In 1888 an Egyptian farmer digging in the sand near the village of Istabl Antar uncovered a mass grave. The bodies weren't human. They were feline—ancient cats that had been mummified and buried in pits in staggering numbers. "Not one or two here and there," reported the English Illustrated Magazine, "but dozens, hundreds, hundreds of thousands, a layer of them, a stratum thicker than most coal seams, ten to twenty cats deep." Some of the linen-wrapped cats still looked presentable, and a few even had gilded faces. Village children peddled the best specimens to tourists for change; the rest were sold in bulk as fertilizer. One ship hauled about 180,000, weighing some 38,000 pounds, to Liverpool to be spread on the fields of England.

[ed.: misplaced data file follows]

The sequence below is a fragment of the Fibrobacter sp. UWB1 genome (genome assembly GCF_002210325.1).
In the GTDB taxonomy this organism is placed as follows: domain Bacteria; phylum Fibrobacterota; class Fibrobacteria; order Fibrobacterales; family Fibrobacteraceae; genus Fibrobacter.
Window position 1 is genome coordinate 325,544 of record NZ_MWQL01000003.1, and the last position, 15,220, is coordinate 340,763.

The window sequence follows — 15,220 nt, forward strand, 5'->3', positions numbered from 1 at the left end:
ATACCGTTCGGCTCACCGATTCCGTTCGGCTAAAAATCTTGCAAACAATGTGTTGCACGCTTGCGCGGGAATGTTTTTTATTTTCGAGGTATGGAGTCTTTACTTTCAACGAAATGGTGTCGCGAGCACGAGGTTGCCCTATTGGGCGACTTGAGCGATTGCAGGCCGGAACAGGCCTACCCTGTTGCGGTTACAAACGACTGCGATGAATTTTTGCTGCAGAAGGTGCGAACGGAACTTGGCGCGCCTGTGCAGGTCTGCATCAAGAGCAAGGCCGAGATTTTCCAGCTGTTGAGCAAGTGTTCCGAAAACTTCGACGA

Those were the days of generously funded expeditions that dredged through acres of desert in their quest for royal tombs and for splendid gold and painted masks and coffins to adorn the estates and museums of Europe and America. The many thousands of mummified animals that turned up at sacred sites throughout Egypt were just things to be cleared away to get at the good stuff. Few people studied them, and their importance was generally unrecognized.
In the century since then, archaeology has become less of a trophy hunt and more of a science. Excavators now realize that much of their sites' wealth lies in the multitude of details about ordinary folks—what they did, what they thought, how they prayed. Animal mummies are a big part of that pay dirt.